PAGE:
How to Read Guitar Tabs

How to Read Guitar Tabs
If you want to know how to read guitar tabs, you should first understand the basics of guitar strings and frets...
Many a time, beginners avoid learning to read guitar tablature just because the tabs seem a lot complicated at first. Those wanting to read guitar tabs should first understand the fundamentals in the diagrams of guitar chords. Once you are familiar with the basics of reading guitar tablature, you can play any chord with simply referring to the particular tab.

Guitar Tabs for Beginners

In simple words, a guitar tab is a diagram of six parallel horizontal lines which represent six strings of a guitar: acoustic or electric. On each of the strings there are specific numbers or symbols. The numbering on strings tell you on which fret you have to place the fingers of your fretting hand. If there is a '0' shown on any string, it means you should play that particular string open without placing your finger on the fretboard. If there is an 'X' shown on any string, you are told to mute that string with your strumming hand or not to play the string at all. Let us take an example of the 'C' chord, which will help you better understand the concept.

In the following diagram or tab (you must refer to it before reading this paragraph) of the 'C' major chord, there is a '0' shown on the 1st 'e' string, which means that the string has to be played open. On the 2nd 'B' string, the number '1' shows that you need to press the string on the 1st fret of the fretboard. On the third string, that has the 'G' open sound, the number shown is '0', which simply means the string is to be openly played. You have to press the 4th 'D' string on the second fret on the fretboard. The 5th 'A' string has to be pressed on the third fret, whereas the last 6th 'E' string has to be muted or not played at all. This is what makes a complete 'C' chord on an electric or acoustic guitar.

'C' Chord

e(1st)-----0-----------------------
B(2nd)----1-----------------------
G(3rd)----0-----------------------
D(4th)----2-----------------------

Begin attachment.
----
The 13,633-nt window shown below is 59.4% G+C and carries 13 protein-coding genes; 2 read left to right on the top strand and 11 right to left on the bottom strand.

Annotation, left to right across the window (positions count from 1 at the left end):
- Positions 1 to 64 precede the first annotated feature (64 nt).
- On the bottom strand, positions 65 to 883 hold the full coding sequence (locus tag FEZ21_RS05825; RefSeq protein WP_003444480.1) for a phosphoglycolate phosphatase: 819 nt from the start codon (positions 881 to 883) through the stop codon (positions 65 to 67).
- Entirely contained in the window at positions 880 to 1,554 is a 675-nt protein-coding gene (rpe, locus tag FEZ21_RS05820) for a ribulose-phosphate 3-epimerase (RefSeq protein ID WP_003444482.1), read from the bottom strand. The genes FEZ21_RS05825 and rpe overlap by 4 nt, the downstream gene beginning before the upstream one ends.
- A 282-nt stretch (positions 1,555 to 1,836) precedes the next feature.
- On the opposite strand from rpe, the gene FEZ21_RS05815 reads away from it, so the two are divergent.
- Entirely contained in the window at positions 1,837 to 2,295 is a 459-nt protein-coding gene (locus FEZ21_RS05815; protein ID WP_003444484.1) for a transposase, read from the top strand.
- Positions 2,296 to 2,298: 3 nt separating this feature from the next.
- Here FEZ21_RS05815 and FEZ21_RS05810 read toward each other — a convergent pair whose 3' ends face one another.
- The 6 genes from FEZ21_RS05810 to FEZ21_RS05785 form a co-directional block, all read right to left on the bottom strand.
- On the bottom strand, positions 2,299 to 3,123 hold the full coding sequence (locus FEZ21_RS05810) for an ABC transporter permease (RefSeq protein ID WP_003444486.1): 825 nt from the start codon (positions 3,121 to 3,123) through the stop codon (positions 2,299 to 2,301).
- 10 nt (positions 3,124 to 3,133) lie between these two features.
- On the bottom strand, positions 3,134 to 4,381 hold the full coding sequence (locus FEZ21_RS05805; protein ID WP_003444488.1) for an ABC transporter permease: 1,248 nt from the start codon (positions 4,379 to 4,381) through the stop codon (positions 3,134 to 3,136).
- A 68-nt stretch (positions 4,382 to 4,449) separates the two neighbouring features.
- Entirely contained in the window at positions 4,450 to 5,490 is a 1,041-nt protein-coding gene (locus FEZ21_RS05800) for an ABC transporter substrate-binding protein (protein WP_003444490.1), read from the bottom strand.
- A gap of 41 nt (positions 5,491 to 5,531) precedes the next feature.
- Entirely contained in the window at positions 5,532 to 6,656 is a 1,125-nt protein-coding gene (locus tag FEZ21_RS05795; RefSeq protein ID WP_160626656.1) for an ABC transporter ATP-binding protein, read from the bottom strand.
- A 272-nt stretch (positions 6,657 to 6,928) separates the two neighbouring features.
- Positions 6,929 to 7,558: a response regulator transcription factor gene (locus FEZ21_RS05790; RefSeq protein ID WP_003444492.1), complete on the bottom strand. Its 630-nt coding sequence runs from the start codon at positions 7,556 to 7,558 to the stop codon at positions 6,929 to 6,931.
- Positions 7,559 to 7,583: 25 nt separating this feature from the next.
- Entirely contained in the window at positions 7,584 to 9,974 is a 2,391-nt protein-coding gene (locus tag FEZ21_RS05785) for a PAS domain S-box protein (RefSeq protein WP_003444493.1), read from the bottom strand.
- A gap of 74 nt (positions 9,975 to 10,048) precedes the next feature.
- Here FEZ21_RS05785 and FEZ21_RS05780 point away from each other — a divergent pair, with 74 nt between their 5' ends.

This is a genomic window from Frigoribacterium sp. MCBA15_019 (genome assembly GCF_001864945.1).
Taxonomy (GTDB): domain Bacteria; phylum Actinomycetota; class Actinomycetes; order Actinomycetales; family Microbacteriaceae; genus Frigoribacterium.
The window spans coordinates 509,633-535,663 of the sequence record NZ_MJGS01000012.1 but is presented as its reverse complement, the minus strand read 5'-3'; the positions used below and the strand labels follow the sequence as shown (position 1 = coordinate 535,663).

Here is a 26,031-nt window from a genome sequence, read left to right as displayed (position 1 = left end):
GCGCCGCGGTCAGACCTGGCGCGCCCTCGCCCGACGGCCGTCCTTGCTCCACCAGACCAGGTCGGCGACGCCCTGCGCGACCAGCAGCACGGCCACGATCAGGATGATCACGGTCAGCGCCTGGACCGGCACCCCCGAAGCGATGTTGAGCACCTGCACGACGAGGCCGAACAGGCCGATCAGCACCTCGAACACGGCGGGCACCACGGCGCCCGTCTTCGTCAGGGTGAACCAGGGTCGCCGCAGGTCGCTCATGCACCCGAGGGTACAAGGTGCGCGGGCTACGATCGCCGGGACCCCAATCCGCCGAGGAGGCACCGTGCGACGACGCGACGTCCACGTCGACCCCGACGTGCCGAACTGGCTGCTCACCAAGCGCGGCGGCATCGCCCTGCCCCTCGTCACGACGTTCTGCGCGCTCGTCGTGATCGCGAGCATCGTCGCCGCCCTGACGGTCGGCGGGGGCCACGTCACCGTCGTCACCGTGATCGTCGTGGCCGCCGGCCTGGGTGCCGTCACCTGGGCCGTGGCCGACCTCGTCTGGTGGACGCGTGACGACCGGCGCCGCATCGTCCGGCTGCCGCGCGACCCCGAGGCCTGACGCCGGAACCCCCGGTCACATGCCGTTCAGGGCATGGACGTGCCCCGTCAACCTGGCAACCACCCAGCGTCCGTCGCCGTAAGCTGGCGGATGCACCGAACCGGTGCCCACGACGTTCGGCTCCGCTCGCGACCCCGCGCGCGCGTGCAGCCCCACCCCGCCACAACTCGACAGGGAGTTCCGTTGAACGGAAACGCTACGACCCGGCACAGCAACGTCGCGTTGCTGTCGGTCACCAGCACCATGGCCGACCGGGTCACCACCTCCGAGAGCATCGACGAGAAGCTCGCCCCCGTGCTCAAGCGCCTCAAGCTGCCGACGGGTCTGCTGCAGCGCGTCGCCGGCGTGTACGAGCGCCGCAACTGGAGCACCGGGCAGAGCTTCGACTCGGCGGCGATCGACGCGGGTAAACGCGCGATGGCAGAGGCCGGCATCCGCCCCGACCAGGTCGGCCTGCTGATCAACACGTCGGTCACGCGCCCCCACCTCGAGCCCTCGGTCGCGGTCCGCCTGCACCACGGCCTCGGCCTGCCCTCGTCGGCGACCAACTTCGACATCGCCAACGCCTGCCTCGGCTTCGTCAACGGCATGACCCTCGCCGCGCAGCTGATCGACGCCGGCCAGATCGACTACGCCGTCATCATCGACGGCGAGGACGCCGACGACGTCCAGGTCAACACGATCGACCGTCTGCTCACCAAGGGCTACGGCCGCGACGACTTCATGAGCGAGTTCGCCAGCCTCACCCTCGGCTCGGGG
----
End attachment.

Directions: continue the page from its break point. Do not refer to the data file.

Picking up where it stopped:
A(5th)----3-----------------------
E(6th)----X-----------------------

If you want to see how the 'C' chord is played, you can refer to the image of this article.

Major Guitar Tabs

'A' Chord

e-----0----------------------
B----2-----------------------
G----2-----------------------
D----2-----------------------
A----0-----------------------
E----0-----------------------

'B' Chord

e-----2----------------------
B----4-----------------------
G----4-----------------------
D----4-----------------------
A----2-----------------------
E----X-----------------------

'C' Chord

e-----0----------------------
B----1-----------------------
G----0-----------------------
D----2-----------------------
A----3-----------------------
E----X-----------------------

'D' Chord

e-----2----------------------
B----3----------------------
G----2----------------------
D----0----------------------
A----X----------------------
E----X----------------------

'E' Chord

e-----0----------------------
B----0----------------------
G----1----------------------
D----2----------------------
A----2----------------------
E----0----------------------

'F' Chord

e-----1----------------------
B----1----------------------
G----2----------------------
D----3----------------------
A----3----------------------
E----X----------------------

'G' Chord

e------3----------------------
B-----0----------------------
G-----0----------------------
D-----0----------------------
A-----2----------------------
E-----3----------------------

Guitar Tab Symbols

When it comes to understanding guitar tabs, symbols are as important as the numberings. Along with the numbers on the strings, there would also be certain alphabets and symbols which direct you to use specific techniques of playing the guitar. Few common techniques are mentioned below.

Hammer-on
A hammer-on is a technique that relates to a note being produced by plucking a string, and using another fretting finger to press on a different fret on the same string. It is symbolized as an 'h' on the guitar tab. In a hammer-on, two sounds can be produced by a single pluck.

Tapping
Tapping is another good technique that is used for producing fast guitar solos. It is similar to a hammer-on but does not include any plucking. You simply have to keep tapping points on the fretboard with either hands, without plucking any string. It is symbolized as a 't' on the guitar tab.

Bending
In this technique, you have to play a note and bend the string to vary the tone, without taking the finger off the string. It is symbolized as a 'b' on the guitar tab.

Sliding Up
A slide up is symbolized as a '/' on the guitar tab. It directs you to play a note on a fret and slide the fretting finger to any succeeding fret. You should not take the finger off the string, but just slide it on the same string onto any further fret.

Sliding Down
A slide down is symbolized as a '\' on the guitar tab. The concept in this technique is right opposite to a 'slide up'. In a slide down, you slide the finger to any preceding fret on the fretboard.

These are just a very few techniques and symbols shown on guitar tablatures. There are many more complex ones, which you will get to learn once you are well acquainted with the basics and if you continue your guitar lessons.

For those wondering how to read guitar tabs online, there are several websites which will provide you with the advanced tabs you want to learn. Once you learn these techniques, you can easily read bass guitar tabs, as there is no difference between the fundamentals of the tablatures of a rhythm guitar and a bass guitar.
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